What is a lake structure?
What is a lake structure?
Any structure where some part sits in, under or over the lake. Examples include:
- Buildings (boatshed or boat port)
- Structures (jetty, ramp, boat ramp, slipway stairs)
- Walls and retaining walls built of any material, including rocks.
Why is Resource Consent required?
Resource consent is for an activity that affects the environment. Within the Resource Management Act 1991 (RMA), section 13 and in some cases section 9 require resource consent for all structures in, on, under or over the bed of the lake regardless of whether the structures are existing or proposed. Unlike activities on the land, there are no existing use right provisions for activities on lake beds.
While a resource consent provides for the occupation of space within the lake, under the Resource Management Act, lake structure(s) also occupy land or lake bed/and/or the water column which requires permission from the lake/lakebed owner or delegated manager. Therefore, in addition to obtaining resource consent, all consent holders are required to sign a contract with the relevant lake/lakebed owner/manager.
Lake/lakebed owners and managers are Te Arawa Lakes Trust (TALT), Rotorua Lakes Council (RLC) and the Department of Conservation (DOC). Land Information New Zealand administers the water column and airspace stratum above the TALT lakebed.
Public Use of Structures
The public are able to use most jetties on the Rotorua lakes at any reasonable time and for any reasonable period. There are exceptions for commercial, safety or
private lake ownership reasons.
How are resource consents transferred?
You can transfer your consent to another person or party if they will be operating the same activity at the same location. A common reason for transferring a consent is if you have sold the property which the consented activity is on or in the case of a lake structure adjacent to.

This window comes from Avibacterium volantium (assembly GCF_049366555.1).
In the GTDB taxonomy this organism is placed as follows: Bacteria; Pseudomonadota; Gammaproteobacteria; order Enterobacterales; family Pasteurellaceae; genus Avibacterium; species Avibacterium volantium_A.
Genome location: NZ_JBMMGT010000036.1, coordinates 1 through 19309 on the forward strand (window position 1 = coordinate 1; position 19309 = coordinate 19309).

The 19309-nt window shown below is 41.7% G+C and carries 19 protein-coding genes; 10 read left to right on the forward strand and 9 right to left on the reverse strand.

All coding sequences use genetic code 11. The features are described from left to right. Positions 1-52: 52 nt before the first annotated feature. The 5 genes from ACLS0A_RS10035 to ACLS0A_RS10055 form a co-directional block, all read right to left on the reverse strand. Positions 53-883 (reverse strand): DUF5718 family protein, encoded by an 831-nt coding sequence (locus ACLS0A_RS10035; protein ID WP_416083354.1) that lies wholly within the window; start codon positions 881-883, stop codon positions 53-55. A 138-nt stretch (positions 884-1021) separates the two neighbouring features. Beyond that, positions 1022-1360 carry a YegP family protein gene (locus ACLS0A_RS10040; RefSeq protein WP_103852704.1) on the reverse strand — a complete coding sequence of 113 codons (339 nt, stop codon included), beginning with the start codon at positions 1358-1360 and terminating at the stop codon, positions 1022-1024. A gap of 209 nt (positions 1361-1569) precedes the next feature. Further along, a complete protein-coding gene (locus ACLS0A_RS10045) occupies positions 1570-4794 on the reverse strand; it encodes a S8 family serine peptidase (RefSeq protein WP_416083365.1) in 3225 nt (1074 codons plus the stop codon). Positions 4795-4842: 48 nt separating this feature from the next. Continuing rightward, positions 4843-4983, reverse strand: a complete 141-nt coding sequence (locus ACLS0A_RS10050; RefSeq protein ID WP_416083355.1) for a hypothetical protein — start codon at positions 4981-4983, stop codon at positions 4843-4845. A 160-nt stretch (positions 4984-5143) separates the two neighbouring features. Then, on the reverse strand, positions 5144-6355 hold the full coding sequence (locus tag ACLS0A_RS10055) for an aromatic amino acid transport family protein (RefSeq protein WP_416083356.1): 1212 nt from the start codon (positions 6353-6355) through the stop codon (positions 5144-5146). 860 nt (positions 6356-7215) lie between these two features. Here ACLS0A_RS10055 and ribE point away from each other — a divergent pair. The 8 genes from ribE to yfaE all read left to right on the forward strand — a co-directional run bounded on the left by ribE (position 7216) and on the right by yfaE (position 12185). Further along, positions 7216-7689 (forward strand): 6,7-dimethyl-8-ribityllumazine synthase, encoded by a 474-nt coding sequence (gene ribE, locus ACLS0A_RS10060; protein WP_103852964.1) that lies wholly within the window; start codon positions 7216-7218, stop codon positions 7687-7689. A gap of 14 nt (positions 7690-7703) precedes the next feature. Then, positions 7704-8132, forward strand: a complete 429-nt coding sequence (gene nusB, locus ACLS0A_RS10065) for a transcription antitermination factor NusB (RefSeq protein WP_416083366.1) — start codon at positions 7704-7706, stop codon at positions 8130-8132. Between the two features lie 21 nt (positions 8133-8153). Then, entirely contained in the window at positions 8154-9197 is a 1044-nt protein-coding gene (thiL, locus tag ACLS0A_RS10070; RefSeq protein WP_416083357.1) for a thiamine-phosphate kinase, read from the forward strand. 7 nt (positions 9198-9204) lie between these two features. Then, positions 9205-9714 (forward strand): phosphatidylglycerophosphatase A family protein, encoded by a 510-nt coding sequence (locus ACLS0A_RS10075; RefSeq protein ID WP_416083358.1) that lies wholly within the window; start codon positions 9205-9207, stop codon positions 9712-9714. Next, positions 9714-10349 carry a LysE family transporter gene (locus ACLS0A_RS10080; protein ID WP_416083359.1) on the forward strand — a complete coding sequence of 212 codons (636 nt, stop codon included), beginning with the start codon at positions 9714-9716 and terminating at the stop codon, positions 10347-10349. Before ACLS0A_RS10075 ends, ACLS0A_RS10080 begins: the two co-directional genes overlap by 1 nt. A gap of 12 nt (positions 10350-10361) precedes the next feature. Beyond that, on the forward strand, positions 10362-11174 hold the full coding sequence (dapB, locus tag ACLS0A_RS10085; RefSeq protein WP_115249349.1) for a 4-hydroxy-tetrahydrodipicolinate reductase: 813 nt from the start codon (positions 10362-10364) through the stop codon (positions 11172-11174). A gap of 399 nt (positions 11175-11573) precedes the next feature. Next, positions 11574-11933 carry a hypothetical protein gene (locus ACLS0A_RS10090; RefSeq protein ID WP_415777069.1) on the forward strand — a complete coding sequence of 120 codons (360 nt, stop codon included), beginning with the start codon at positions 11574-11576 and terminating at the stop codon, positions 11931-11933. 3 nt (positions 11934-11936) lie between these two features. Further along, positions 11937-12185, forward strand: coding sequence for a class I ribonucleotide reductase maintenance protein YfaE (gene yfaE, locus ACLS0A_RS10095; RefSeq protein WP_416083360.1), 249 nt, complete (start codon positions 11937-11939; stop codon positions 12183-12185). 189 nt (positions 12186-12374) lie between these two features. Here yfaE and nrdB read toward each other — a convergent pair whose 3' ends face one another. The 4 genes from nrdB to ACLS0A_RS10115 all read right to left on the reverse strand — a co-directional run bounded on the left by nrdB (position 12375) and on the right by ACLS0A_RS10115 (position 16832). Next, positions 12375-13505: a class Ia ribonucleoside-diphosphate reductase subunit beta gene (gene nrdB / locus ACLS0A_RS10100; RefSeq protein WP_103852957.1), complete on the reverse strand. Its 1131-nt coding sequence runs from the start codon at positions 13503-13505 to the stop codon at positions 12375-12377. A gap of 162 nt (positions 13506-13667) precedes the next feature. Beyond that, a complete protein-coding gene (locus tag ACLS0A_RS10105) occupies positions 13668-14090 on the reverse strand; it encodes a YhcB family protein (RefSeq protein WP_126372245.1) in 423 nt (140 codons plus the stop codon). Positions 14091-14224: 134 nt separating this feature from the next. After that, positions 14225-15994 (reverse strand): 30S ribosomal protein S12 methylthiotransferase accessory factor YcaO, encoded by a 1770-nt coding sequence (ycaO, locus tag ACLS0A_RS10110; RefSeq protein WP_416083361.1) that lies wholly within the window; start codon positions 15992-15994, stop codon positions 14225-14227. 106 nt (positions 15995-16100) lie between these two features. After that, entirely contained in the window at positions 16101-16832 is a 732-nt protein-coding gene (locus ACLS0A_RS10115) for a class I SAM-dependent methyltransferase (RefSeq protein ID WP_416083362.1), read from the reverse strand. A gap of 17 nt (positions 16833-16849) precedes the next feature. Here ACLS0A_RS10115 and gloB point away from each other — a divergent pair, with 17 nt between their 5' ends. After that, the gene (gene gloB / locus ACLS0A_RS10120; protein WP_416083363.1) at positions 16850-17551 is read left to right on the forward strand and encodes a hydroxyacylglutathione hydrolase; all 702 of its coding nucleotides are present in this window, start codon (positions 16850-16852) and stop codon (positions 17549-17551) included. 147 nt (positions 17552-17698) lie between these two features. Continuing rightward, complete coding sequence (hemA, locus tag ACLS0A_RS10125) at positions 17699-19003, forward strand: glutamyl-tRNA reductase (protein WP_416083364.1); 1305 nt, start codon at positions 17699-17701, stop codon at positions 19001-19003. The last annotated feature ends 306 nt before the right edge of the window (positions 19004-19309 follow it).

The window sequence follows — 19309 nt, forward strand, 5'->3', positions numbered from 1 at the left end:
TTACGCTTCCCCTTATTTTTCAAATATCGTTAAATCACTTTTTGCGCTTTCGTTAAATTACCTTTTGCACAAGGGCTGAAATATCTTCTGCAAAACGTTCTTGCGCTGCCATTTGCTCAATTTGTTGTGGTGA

To transfer your consent a transfer form needs to be completed and signed by both the consent holder and the person/party it is being transferred to. This can then be forwarded to Bay of Plenty Regional Council along with the $90 (GST incl.) transfer fee. The transfer form can be downloaded from our website http://www.boprc.govt.nz/environment/resource-consents/resource-consent-application-forms/ or obtained from one of our offices.
The consent holder is responsible for initiating the transfer and remains liable for the consent, including the annual charges and any non-compliance, until the transfer is accepted by Bay of Plenty Regional Council.
Consent holders will also need to transfer right to occupy and/or lease documents held with the Department of Conservation, the Rotorua Lakes Council, Land Information New Zealand (LINZ) and Te Arawa Lakes Trust. The consent holder is advised to contact the Bay of Plenty Regional Council and the relevant parties for assistance with this.
What happens if someone doesn’t want their lake structure anymore?
The lake structure consent holder is required to submit a surrender form and remove the structure from the lake/lakebed The surrender form can be found online here or you can collect one from one of our offices. There is no charge for surrendering your resource consent.
We need to accept a surrender before it is officially surrendered and before the structure is removed. The consent holder may have to complete remedial or other required works as directed by the allocated compliance officer.
What if a lake structure requires maintenance works to be undertaken?
Lake Structures are now on a 10 year auditing regime and there are currently no annual charges. Charges will only occur when the lake structure is audited unless there are ongoing compliance issues. This process can however change from year to year as it is subject to an annual submission process.
Consent Holders are required to keep their lake structure maintained in a structurally sound condition. Although maintenance works are permitted under Council rules and are included in the consent, notification to BOPRC is required prior to undertaking these works and any works must remain within the existing footprint (including height).
There are exclusion periods (1 May until 31 December) for undertaking maintenance works unless permission is obtained from the relevant agency.